Pavilion Game Review

Pavilion is an atmospheric adventure puzzle game where players guide the character through woven landscapes using bells and lights. The enchanting environment and music invites players to wind their way through interesting puzzles. New interactions are gained with progress for more complex puzzle solving.

Format: PC via Steam
First playthrough time: 2 hours

The main character of Pavilion stands on a platform amidst water below three metal bells. The bells are suspended by swirling loops of metal.

Released September 23rd, 2016 by Visiontrick Media

Quick Overview

Major Pros:

  • Interesting puzzles
  • Beautiful atmosphere, both visual and auditory
Major Cons:

  • Game-breaking glitches
Minor Pros:

  • Entirely controlled with mouse
Minor Cons:

  • Finicky controls
  • Very vague story without an ending
The main character of Pavilion walks through a garden of carved marble, ivy, and perfectly shaped bushes.

Disk pressure plates must be activated to open doors

In-depth Review

Pavilion is a mouse-only game, focusing on the player activating bells and lights in the environment to coax the character around. The character will move toward platforms when the bells connected to them are rung, but avoids any areas of darkness. Later on the player gains the ability to move select blocks and make special crystals glow. The character will also automatically pick up and use keys if they walk by them or the doors they unlock. None of the puzzles were particularly complex, but I wish some of the more interesting techniques had been reused such as block stacking and breaking barriers.

The main character of Pavilion stands on a rail cart powered by a metal orb. Rails criss-cross through the water between stone platforms.

The movement of this cart is controlled entirely by holding the mouse

Pavilion features surreal visuals, from the structures and furnishings to the interactive elements and effects. Many visuals appear to have been manipulated from real photographs, particularly some of the trees in early levels. The game also makes good use of dynamic lighting and reactive transparency to keep the player focused on what the character sees.

The main character of Pavilion walks through the ruins of a stone house with perfectly preserved wooden stairs and stained glass. Red leafed bushes grow all around.

The architecture of this area is one of my favorites

The music in Pavilion is very relaxing and elegant. It changes between puzzles, but typically consists of classical instruments at a soothing pace. I felt this fit very well with the ornate buildings and marble statues featured in the game. There are also nice sound effects for interacting with objects like bells.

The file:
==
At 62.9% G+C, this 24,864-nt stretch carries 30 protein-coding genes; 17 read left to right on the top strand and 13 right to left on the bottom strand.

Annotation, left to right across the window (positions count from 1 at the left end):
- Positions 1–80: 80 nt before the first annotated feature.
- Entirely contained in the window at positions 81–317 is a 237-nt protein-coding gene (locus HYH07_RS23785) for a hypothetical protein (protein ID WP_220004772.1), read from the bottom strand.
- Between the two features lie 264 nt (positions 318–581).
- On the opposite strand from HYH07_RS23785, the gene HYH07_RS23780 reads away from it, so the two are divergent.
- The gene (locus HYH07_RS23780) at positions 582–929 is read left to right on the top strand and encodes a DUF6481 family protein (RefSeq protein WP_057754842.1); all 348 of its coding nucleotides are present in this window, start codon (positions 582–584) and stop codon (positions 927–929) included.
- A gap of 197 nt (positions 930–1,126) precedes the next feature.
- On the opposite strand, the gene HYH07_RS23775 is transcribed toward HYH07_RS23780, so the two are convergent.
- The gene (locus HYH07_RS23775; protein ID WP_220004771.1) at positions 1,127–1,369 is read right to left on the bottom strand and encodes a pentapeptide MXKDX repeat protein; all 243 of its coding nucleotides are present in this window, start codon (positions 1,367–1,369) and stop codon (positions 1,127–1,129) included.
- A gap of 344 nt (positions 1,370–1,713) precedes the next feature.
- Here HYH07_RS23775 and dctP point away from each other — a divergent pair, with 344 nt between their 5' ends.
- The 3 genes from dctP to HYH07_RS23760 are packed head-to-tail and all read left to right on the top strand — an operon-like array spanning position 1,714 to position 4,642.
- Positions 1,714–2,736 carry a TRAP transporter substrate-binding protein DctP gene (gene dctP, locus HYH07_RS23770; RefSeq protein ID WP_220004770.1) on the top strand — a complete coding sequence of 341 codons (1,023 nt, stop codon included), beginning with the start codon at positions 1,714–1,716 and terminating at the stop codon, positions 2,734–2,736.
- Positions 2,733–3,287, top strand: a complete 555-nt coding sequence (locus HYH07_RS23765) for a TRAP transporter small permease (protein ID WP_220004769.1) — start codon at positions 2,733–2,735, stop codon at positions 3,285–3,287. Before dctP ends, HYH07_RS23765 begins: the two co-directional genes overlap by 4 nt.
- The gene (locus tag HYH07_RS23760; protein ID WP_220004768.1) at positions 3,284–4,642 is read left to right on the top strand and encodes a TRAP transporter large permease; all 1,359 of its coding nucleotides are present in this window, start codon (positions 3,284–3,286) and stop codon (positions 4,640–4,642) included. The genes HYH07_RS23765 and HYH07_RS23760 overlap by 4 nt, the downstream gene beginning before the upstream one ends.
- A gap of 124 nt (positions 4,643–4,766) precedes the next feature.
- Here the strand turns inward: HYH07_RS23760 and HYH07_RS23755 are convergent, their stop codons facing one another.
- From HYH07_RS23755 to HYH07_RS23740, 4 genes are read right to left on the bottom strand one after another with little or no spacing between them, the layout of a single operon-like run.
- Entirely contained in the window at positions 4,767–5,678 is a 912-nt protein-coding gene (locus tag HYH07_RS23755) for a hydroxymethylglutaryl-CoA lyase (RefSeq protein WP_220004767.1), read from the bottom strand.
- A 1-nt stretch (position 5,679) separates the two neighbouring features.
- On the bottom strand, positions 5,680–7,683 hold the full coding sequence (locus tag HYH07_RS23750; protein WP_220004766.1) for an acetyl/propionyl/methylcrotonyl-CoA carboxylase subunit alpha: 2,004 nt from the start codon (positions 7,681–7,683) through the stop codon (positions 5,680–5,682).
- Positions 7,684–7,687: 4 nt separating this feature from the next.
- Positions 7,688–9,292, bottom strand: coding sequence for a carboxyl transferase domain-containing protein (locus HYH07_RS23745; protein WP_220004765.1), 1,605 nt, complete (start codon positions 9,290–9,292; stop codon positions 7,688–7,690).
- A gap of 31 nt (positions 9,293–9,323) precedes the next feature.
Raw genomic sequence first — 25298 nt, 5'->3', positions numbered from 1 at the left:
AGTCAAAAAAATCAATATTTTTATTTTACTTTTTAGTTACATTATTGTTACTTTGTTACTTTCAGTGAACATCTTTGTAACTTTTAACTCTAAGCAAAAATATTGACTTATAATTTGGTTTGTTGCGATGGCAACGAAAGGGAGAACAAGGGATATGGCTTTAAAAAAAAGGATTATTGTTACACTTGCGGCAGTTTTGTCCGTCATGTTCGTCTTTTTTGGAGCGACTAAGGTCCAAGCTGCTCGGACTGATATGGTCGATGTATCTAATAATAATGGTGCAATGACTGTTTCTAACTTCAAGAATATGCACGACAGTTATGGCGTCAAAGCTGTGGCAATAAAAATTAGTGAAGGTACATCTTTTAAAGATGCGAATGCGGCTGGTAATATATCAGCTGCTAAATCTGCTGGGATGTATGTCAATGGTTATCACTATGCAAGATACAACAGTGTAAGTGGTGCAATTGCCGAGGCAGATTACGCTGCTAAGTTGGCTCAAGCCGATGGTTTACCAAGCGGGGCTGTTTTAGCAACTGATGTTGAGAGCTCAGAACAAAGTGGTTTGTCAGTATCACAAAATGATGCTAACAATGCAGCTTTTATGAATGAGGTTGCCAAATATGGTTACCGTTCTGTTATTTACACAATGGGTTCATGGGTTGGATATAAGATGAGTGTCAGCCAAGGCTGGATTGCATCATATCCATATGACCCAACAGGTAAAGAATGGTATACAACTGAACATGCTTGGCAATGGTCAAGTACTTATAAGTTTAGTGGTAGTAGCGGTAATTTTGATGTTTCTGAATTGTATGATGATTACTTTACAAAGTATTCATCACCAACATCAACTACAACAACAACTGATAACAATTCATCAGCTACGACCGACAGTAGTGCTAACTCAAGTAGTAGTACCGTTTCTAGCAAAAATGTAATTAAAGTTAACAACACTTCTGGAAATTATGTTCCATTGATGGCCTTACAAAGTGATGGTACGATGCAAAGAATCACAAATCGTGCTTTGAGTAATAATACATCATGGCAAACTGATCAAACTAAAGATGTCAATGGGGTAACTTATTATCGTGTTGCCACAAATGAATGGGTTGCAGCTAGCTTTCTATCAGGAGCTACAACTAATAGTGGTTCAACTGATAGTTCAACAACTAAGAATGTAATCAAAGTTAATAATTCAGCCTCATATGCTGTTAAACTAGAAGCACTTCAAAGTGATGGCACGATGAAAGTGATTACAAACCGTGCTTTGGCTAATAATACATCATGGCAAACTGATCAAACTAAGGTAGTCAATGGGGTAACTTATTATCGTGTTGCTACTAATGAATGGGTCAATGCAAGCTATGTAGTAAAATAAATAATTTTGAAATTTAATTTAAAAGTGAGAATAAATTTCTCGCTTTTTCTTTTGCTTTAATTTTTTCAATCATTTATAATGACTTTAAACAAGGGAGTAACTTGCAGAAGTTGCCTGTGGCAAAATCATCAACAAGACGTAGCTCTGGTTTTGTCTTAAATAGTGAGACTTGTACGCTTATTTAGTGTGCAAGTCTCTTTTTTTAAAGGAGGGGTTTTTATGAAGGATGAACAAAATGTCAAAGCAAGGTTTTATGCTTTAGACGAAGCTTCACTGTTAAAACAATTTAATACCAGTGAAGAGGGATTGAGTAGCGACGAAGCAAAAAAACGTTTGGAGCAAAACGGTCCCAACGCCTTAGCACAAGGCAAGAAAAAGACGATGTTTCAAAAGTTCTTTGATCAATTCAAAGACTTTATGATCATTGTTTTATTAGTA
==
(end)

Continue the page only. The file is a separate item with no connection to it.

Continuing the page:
The main character of Pavilion walks toward a large underground archway adorned by a carved marble face with trees growing from the eye sockets. All around the ground has sunk into dark water with angled crystals jutting out of it.

The underground area is predominantly darkness and must be lite up to guide the character

Unfortunately Pavilion suffered from some pretty major glitches later on into the game. Several times I had to reset a series of puzzles (going up to 6 puzzles back for a checkpoint) because the character became glitched and unable to move, or the graphics failed to spawn/despawn correctly and I was unable to see the room I was in. In one case the bug happened repeatedly and I had to reset several times. Earlier on in the game I didn’t experience these issues, but had problems with minor annoyances like the character not moving until called twice, levers not reacting to the mouse, or blocks being finicky moving around corners.

Visual glitch in which a prior room completely occludes a later room

This visual glitch forced me to reset a series of puzzles

The story of Pavilion is wordless and focuses on the male main character chasing after an ephemeral woman. In the few snippets of cut-scenes with the woman, she’s associated with dancing and roses which may be meant to indicate a romantic relationship. But for most of the game the woman is absent and the story is pretty vague on details. The game ends after “Chapter 1” and hints at a “Chapter 2” coming soon, but no news on the developer’s site indicates this is actually happening.

Circular level selection above the lower half of a marble human face

The memory map allows replaying sections


Overall, I greatly enjoyed Pavilion’s atmosphere and puzzles. Despite getting frustrated with some of the glitches, most of the gameplay was smooth. I’d have liked to see more of the puzzle techniques reused, but as it stands the puzzles change and keep things fresh. I recommend Pavilion to all puzzle fans, especially those who like the atmosphere presented.

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